Heart of Europe

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Scribner's, 1915 - Art - 325 pages

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Page 314 - Christianity — and this is its highest merit — has, in some degree, softened, but it could not destroy, that brutal German joy of battle. When once the taming talisman, the Cross, breaks in two, the savagery of the old fighters, the senseless Berserker fury of which the northern poets sing and say so much, will gush up anew. That talisman is decayed, and the day will come when it will piteously collapse. Then the old stone gods will rise from the silent ruins, and rub the dust of a thousand years...
Page 9 - Reims, one of the wonders of the world, stands gaunt and shattered, wrecked by bombs, swept by fire, its windows that rivalled Chartres split into irremediable ruin, its statues devastated that once stood on a level with the sculptures of Greece ? The catastrophe itself is so unthinkable that the world does not now half realise it.
Page 8 - If 816 817 we should lose them now, as we almost lost Louvain, standing in the midst of the roaring flame and drifting smoke, while tall churches and rich universities and fair old houses crumbled and died around it, what should we not lose? And the churches, those matchless monuments, four, five, and six centuries old, where generations have brought all their best to glorify God, where glass and sculpture, tapestries and fretted woodwork, pictures, and gold and silver wrought cunningly into immortal...
Page 104 - ... lecture by itself. Infinite in their variety, they are all under the same inspiration. Laon has its perfectly proportioned plan and its great scheme of seven clustering spires; Soissons has its wonderful south transept which Porter calls " one of the most ethereal of all twelfth century designs and the highest expression of that fairy-like, Saracenic phase of Gothic art that had first come into being at Noyon.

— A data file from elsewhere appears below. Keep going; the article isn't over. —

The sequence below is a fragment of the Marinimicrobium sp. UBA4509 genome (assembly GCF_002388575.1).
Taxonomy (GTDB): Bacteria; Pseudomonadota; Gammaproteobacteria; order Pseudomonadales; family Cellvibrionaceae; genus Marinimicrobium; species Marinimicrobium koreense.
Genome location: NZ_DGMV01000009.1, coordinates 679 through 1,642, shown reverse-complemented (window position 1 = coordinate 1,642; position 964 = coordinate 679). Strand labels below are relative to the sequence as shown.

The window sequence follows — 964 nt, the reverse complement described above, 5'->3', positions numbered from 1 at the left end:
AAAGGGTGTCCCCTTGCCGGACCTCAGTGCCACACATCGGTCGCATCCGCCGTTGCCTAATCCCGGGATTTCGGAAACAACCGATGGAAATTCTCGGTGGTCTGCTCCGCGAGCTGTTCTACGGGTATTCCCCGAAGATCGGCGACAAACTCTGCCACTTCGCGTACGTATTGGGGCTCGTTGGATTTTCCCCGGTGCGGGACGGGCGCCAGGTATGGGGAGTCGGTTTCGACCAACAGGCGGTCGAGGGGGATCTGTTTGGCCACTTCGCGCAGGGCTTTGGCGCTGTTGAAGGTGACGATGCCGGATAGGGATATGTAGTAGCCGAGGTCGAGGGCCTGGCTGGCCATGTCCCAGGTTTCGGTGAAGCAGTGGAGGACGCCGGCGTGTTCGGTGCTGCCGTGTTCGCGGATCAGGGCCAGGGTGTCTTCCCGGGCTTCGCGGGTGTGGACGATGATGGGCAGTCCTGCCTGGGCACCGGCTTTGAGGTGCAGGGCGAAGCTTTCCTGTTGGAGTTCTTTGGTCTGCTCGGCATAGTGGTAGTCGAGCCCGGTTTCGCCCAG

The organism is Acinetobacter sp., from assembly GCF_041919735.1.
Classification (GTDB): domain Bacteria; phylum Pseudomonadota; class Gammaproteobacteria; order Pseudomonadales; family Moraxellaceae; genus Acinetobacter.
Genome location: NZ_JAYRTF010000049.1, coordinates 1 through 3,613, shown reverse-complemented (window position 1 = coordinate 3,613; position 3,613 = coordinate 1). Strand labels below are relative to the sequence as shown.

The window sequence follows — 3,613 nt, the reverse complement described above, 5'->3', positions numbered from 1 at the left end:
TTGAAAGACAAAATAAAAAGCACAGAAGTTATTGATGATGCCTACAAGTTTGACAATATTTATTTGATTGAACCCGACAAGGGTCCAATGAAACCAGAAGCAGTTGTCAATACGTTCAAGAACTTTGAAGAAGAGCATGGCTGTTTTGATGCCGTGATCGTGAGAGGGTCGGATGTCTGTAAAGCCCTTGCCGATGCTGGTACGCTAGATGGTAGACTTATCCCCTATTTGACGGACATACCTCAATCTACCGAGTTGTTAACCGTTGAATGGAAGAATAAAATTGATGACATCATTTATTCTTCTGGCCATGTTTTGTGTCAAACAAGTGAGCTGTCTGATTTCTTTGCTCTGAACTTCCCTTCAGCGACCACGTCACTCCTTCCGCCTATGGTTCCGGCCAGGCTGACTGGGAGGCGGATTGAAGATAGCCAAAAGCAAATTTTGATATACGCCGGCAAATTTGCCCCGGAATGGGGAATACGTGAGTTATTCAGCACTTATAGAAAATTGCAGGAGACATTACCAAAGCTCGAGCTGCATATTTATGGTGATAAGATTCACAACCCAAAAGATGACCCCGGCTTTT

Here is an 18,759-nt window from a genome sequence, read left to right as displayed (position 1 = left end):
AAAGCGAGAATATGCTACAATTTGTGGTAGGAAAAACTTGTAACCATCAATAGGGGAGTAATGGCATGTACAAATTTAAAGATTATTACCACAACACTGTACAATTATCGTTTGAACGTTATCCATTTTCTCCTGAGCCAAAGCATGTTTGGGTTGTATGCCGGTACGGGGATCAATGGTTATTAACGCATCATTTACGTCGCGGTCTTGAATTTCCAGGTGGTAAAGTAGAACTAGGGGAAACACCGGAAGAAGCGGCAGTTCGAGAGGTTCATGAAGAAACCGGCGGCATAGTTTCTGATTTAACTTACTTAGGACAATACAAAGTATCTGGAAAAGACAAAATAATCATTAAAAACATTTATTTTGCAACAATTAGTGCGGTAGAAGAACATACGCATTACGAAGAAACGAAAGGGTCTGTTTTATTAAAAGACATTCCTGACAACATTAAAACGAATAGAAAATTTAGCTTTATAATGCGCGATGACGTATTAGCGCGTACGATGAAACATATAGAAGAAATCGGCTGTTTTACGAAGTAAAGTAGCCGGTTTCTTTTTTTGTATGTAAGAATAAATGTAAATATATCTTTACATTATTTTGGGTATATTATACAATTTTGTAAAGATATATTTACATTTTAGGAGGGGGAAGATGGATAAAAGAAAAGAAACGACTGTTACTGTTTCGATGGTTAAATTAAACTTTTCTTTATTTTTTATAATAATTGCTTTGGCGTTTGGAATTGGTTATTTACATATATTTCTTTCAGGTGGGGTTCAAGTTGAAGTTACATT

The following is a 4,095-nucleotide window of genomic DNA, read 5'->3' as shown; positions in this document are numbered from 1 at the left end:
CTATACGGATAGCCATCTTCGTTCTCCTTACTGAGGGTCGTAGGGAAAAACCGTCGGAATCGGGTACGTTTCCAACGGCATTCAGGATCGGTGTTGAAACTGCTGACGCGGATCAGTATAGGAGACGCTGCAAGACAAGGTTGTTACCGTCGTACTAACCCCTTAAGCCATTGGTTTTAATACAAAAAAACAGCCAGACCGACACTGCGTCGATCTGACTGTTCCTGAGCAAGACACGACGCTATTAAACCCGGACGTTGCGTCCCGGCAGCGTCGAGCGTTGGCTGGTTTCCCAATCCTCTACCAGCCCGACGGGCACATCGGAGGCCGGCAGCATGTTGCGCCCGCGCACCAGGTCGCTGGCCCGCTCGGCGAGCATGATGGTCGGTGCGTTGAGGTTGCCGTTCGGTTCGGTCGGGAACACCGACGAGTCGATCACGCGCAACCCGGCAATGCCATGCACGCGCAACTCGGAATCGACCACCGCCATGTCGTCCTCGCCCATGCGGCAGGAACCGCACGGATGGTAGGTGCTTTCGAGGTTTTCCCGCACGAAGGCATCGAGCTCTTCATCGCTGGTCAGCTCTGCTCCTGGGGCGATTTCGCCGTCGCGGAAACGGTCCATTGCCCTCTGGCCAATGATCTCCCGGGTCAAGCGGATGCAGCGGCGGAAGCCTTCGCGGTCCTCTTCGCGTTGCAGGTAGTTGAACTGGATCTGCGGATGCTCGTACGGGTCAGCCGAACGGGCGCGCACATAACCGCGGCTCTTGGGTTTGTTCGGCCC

Page 5 - Rheims are gone, with the greater part of their treasured art, while Laon, Soissons, and Namur have been grievously wrecked, Antwerp and Brussels are devastated, and innumerable smaller cities lie in the path of a furious army. Apparently, Amiens, Noyon, Bruges, and Ghent are now safe, but endless opportunities open for destruction and pillage, and we may well be prepared for irreparable loss before the invader is hurled back across his natural river frontier. Let us consider, not what already has...
Page 106 - Italian peninsula from the middle of the twelfth to the middle of the sixteenth century AD28 They are, of course, existent at the present time.
Page 130 - ... and roofed with a mass of oak timbering like an ancient and enormous ship turned bottom up.
Page 1 - Caesar, Charlemagne, St. Louis, Napoleon, with proconsuls, paladins, crusaders, and marshals unnumbered; kings, prince-bishops, monks, knights, and aureoled saints take form and shape again at the clang of the splendid names.
Page 262 - Bronze is rejected, shattered, dethroned, but some of the great bells yet remain, hanging silent and patient while hell rages around them and iron asserts its universal dominion. Perhaps by and by they will give tongue again, proclaiming the end of the iron age, calling in once more a better and more righteous sovereignty. Some day the world will awaken to the fact that there are other great arts besides architecture, painting, and sculpture; already there is a suspicion abroad that music, poetry,...
Page 96 - Sacramentum est corporale vel materiale elementum foris sensibiliter propositum, ex similitudine repraesentans et ex institutione significans et ex sanctificatione continens aliquam invisibilem et spiritualem gratiam.

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